Latin Queens series seeks Miami-Dade film funds
A reality television production focusing on a new women’s Latin pop “supergroup” that will air on Facebook’s on-demand streaming service has applied for Miami-Dade tax credits to film here and hire locally.
Los Angeles-based production company Entertainment One has applied for $50,000 through the county’s TV, Film and Entertainment Production Incentives Program for “Latin Queens,” a new documentary series starring entertainment stars Natti Natasha, Thalía and Lali.
“For years, these female bosses blazed their own paths, racking up multi-platinum albums, millions of followers online, and devoted fans all over the world,” a show overview included with Entertainment One’s application to the county says. “But after several successful collaborations, they’re teaming up to work on a new [short album] of all-new original songs.”
The unscripted show is to also shoot in New York City and “potentially one small international trip,” but 38 of 48 total production days will be in Miami-Dade, the applications says.
The county Parks, Recreation and Cultural Affairs Committee today (2/13) is to be the first to consider the application, which would go to a final county commission vote March 3.
Of the 25 people working on the $5.7 million production, all but five are to be Miami-Dade residents. Entertainment One anticipates it will spend just under $1 million here while shooting the show, which will run digitally in 30-minute episodes on Facebook Watch.
“Each episode goes into their creative process and reveals how these powerhouses juggle career, motherhood, dating, fame, and family,” the application says. “Although the women are based in different locations, Miami is a common stomping ground, and they plan to meet there for recording.”
While the stars of the show will converge on Miami-Dade, their origins and impacts are international. Natti Natasha, born Natalia Alexandra Gutiérrez Batista, is a Dominican singer and songwriter who in the last two years won multiple Telemundo’s Tu Musica Urban Awards Premios Lo Nuestra awards. On Spotify, the world’s largest subscription music streaming service, she receives 21.4 million monthly listens.
Lali, born Mariana Espósito, is an Argentine singer, songwriter, actress, dancer and model active since 2003, when she joined children’s telenovela “Rincón de Luz.” She has won 39 awards from 71 nominations, including five Gardel Awards, four MTV Europe Music Awards, on Kids’ Choice Award and on Heat Latin Music Award. She receives 1.7 million monthly listens on Spotify.
Thalía, born Ariadna Thalía Sodi Miranda, is a Mexican singer, businesswoman and actress referred to by international media as the “Queen of Latin Pop.” She has won 62 awards, including Billboard Latin Music Awards, BMI Music Awards and Lo Nuestro Awards. She receives 7.1 million monthly listens on Spotify.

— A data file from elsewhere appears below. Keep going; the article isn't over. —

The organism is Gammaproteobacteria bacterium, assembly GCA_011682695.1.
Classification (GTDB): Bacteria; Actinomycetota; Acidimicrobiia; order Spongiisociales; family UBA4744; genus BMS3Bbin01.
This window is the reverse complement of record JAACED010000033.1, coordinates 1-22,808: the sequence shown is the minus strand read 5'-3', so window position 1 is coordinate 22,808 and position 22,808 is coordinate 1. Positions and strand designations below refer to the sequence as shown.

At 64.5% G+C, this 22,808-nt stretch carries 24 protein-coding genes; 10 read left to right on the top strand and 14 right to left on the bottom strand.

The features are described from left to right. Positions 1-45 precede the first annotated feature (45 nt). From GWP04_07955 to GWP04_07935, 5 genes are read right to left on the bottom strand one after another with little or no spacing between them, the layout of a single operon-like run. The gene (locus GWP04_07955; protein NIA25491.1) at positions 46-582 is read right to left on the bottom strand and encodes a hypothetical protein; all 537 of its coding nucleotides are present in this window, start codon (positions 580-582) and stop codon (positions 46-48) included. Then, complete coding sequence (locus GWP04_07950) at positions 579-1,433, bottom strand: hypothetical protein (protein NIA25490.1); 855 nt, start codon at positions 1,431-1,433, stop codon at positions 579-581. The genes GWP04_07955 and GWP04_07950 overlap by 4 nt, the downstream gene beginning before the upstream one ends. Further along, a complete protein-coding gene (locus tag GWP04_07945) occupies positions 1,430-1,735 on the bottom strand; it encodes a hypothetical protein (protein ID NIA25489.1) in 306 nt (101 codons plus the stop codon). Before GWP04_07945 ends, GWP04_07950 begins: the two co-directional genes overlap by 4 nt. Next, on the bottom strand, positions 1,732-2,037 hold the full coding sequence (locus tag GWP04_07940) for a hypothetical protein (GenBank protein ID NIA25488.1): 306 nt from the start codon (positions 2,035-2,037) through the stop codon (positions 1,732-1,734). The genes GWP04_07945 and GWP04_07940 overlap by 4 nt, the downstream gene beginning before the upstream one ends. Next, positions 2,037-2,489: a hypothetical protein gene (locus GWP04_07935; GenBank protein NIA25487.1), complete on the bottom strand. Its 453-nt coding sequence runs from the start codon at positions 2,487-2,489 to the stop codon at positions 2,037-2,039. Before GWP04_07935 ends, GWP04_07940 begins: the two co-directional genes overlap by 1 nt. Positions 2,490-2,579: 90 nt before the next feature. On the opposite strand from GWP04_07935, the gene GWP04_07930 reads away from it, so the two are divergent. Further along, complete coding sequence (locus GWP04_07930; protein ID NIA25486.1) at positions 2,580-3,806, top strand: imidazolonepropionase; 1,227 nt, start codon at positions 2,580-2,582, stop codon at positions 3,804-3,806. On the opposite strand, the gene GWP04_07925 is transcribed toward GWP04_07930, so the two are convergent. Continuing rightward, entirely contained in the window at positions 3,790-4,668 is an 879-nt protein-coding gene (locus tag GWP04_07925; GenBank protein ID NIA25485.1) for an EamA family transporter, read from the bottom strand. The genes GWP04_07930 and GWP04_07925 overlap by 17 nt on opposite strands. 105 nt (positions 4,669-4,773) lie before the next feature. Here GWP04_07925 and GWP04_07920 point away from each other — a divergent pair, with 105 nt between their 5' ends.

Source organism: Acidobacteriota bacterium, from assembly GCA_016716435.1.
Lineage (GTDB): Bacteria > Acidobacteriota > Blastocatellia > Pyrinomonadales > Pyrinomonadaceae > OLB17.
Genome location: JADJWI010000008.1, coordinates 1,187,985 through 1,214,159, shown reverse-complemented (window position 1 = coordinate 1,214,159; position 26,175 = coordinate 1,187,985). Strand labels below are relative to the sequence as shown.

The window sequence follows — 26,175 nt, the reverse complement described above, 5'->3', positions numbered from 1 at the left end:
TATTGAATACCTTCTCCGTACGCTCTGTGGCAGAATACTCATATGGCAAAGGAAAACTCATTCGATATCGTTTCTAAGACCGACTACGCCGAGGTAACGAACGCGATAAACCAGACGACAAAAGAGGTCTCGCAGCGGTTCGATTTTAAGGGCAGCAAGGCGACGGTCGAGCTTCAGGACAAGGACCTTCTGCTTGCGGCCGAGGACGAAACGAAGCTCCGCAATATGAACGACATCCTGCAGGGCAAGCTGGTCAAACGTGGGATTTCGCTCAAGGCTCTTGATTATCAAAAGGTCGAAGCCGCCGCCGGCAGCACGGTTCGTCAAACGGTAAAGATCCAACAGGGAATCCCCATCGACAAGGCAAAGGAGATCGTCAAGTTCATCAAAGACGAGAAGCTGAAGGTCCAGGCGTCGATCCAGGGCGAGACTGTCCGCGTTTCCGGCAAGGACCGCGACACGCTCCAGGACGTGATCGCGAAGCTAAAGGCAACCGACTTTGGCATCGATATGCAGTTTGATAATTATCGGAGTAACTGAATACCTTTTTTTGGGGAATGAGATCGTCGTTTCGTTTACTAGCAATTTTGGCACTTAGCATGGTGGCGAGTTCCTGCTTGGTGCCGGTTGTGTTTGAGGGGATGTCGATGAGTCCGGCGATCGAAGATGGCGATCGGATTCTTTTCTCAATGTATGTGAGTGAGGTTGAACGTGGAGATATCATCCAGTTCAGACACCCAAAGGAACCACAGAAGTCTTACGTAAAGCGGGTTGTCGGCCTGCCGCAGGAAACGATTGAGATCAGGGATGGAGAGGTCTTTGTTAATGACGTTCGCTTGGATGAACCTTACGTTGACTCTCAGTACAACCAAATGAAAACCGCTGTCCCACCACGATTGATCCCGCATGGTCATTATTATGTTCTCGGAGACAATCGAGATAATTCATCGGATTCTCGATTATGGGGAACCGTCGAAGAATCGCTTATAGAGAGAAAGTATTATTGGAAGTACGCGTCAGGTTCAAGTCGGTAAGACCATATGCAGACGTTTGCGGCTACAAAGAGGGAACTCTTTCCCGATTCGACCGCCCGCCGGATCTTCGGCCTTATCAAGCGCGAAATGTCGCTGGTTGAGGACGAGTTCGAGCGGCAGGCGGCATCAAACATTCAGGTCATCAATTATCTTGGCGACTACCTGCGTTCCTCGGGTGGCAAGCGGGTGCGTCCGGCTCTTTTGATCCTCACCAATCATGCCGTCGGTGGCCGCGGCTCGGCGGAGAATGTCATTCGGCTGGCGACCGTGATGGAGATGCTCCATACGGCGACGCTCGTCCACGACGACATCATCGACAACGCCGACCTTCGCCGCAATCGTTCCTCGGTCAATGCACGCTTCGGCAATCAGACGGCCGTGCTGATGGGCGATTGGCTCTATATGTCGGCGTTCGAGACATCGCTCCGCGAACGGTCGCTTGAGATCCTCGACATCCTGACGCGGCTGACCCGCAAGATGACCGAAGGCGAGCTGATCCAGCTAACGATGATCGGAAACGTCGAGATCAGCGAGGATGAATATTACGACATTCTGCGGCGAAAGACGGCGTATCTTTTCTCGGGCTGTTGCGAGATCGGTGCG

“The women, along with a roster of all-star collaborators, will be writing, producing, and singing on the [short album], combining their unique musical flavors into one all-star supergroup,” the application says. “The women hope to channel their shared experiences into the music and deepen their friendships along the way. Ultimately, the goal is to release massive hits, and launch the project with a show-stopping concert.”
Falling short of $1 million in local expenditures qualifies “Latin Queens” for the lesser of two tax credit tiers offered through the incentives program, which the county launched July 18, 2017.
The move came after years of insufficient funding for a state incentives program that expired the year before. Between 2010 and 2016, the state program committed hundreds of millions of dollars to attracting productions like “Ballers,” “Bloodline,” “Burn Notice” and “Magic City,” which in turn spent hundreds of millions in Miami-Dade.
A 2012 study by the Greater Miami Convention & Visitors Bureau found that TV shows and films produced here provided the added value of reaching more than 1.5 billion viewers, equal to about $405 million in advertising.
But in the following four years, Tallahassee lawmakers declined to add new funds to the state program, prompting many industry professionals and production companies to relocate to states with better programs.
County Commissioner Sally Heyman over that time sponsored several items urging support of the state incentives program. After it died, she sponsored an item to create one here.
Ms. Heyman’s program at first featured just one grant tier, available to productions that spent $1 million or more here. In June 2019, county commissioners OK’d a second tier available to productions with local budgets between $500,000 and $1 million.
In addition to guaranteed spending in Miami-Dade, productions qualifying for a $50,000 tax credit must hire one local student, adhere to the county living wage ordinance, use at least 70% local vendors and produce at least 70% of the project here.
Productions with screen credits must also display a “Filmed in Miami-Dade County” logo in their credits and “include Miami-Dade County as a sense of place” in their programming, a county requirements overview says.